CS 512 Parallel Computing
Ohio University
Computer Science and Plant Biology
Winter quarter 2011
Credit Hours: 5
Distance Learning: No

Prerequisites: CS 561 Data Structures

Description: This course is divided into two parts. The first familiarizes students with the variety of approaches to parallel computing and the strengths and weaknesses of each. The second part introduces some of the methods for developing parallel algorithms and analyzes their performance. Different methods for mapping algorithms onto several different parallel architectures and the advantage and disadvantage of each are studied. Algorithms discussed include parallel sorting, searching, and matrix operations.

Instructor:
Dr. Frank Drews
(740) 593-1248
Academic Calendar


EE 663 Architecture of Parallel Computers
Ohio University
Department of Electrical Engineering and Computer Science
Winter quarter 2011
Credit Hours: 5
Distance Learning: No

Prerequisites: EE 561A or any basic computer architecture course. For more information, please contact the instructor.

Description: EE 663 is intended to provide graduate students with an in-depth study of high-performance computing (HPC) systems that exploit parallelism. Topics covered include (1) Introduction to Parallel Processing & Flynn's Classification, (2) Shared Memory Multiprocessors, (3) New Processor Architectures, and (4) Network-on-Chip (NoC) paradigms.

Instructor:
Avinash Karanth Kodi
(740) 597-1481
Academic Calendar


PHYS 303/503 Computational Physics
Ohio University
Department of Electrical Engineering and Computer Science
Winter quarter 2011
Credit Hours: 5
Distance Learning: No

Prerequisites: EE 561A or any basic computer architecture course. For more information, please contact the instructor.

Description: The course intends to show how numerical methods are used to solve the problems physicists face. The students are introduced to the process of approaching problems from a computational point of view:

  • understanding the physics and describing it in mathematical terms
  • manipulating the mathematics to the point where a numerical method can be applied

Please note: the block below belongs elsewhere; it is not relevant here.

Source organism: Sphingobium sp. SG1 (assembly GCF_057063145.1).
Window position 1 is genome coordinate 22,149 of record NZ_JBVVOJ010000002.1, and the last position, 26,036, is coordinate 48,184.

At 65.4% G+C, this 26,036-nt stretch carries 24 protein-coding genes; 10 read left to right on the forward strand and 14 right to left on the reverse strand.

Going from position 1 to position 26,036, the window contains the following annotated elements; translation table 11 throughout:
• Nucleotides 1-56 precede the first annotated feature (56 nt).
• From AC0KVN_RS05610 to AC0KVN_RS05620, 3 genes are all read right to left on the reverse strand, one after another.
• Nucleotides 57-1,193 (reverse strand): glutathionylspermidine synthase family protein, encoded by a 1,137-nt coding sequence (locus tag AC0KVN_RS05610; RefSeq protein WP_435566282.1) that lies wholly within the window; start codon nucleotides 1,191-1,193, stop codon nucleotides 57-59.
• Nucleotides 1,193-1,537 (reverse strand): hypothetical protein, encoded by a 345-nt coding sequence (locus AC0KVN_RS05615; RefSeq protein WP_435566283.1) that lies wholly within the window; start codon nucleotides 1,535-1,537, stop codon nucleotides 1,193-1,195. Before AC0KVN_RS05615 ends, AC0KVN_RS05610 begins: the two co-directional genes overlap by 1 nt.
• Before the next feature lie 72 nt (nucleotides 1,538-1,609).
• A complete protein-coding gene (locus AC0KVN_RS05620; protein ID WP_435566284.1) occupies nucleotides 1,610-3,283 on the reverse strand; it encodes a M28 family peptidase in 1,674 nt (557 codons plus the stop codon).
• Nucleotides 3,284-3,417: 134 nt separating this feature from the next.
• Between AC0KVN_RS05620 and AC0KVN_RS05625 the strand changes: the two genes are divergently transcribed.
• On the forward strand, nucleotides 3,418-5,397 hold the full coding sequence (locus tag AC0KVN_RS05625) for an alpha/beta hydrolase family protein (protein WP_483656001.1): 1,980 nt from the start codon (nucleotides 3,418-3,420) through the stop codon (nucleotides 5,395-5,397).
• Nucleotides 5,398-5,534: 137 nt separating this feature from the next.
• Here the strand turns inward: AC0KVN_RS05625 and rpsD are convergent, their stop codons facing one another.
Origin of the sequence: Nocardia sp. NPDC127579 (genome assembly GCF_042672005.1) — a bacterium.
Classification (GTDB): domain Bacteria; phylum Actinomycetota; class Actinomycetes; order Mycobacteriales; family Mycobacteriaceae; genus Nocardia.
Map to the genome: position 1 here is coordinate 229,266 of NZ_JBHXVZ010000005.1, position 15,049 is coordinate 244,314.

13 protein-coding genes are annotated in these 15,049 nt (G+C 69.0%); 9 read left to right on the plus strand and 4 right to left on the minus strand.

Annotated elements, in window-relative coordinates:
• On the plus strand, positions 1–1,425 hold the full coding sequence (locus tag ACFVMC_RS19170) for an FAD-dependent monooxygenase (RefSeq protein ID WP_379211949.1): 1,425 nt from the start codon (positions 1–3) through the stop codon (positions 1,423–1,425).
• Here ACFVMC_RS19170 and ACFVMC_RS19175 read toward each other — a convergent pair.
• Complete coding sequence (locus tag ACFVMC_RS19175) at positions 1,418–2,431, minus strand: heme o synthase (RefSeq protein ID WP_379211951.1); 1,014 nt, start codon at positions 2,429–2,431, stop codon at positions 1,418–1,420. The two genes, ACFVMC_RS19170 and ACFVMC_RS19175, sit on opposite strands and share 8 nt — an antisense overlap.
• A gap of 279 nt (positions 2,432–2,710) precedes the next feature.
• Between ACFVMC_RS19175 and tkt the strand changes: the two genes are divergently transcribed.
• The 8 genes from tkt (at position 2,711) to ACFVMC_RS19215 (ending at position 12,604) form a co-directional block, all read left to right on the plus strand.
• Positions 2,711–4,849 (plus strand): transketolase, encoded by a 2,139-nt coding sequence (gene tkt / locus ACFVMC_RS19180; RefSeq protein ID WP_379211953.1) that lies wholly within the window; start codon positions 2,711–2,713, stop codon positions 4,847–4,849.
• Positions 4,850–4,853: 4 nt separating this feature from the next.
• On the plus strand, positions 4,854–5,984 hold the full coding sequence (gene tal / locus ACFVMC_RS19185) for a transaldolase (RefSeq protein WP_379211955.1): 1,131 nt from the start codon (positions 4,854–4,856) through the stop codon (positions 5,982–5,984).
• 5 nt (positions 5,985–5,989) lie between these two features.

• obtaining a numerical solution, and
  • understanding the physical problem in term of the numerical solution that has been generated.

    During the course the students will be introduced to the different computational facilities available in the department and learn their elementary use.

Instructor:
Charlotte Elster
(740) 593-1697
Academic Calendar


Owens Community College

To be announced


Sinclair Community College

PHY 211Introduction to Computational Methods
Sinclair Community College
Physics
Fall quarter 2010
Credit Hours: 5
Distance Learning: Yes

Prerequisites:  None

Description: Introduction to Computational Methods is an introductory course in engineering and science statistics that emphasize its practical use as an investigative tool in support of the scientific method. Major topics addressed include:

  • the scientific method
  • the nature and behavior of statistical data, and
  • the proper acquisition of statistical data and analysis of it.

Analytical tools include exploratory data analysis, hypothesis testing, statistical process control (SPC), analysis of variance (ANOVA) and design of experiments (DOE). This course is project based and is excellent preparation to employment as a technician or for additional university studies. Click here for more details.

Instructor:
Art Ross & Bob Chaney
art.ross@sinclair.edu
(937) 512-2236
Academic Calendar


PHY 212 Introduction to Modeling and Simulation
Sinclair Community College
Physics
Winter Quarter 2011
Credit Hours: 5
Distance Learning: Yes

Prerequisites:  None

Description: A variety of scientific problems will be analyzed by developing representative models, implementing the models, verifying and validating the model, reporting on the models in oral and written form, and by changing the models to reflect corrections, improvements and enhancements.  Systems to be modeled include first and second order dynamic systems and random processes that utilize Monte Carlo simulations, random walk simulations and cellular automation simulations.

Instructor:
Art Ross & Bob Chaney
art.ross@sinclair.edu
(937) 512-2236
Academic Calendar


PHY 220 Introduction to Computational Physics
Sinclair Community College
Physics
Spring Quarter 2011
Credit Hours: 5
Distance Learning: Yes

Prerequisites:  PHY 201 and MAT 201 or equivalent

Description: Mathematical models of physical systems will be developed and simulations will be constructed using Matlab and Vensim.  Explorations of complex systems will be conducted and results will be presented in oral and written form.  Activities include the study of projectile motion, harmonic motion of mass-spring systems, LRC circuits, Fourier analysis of signals, modeling empirical data, assessment of numerical techniques, and the survey of Monte Carlo techniques in physics.

Instructor:
Art Ross
(937) 512-2236
Academic Calendar


Stark State Community College

CST120 Computational Science Methods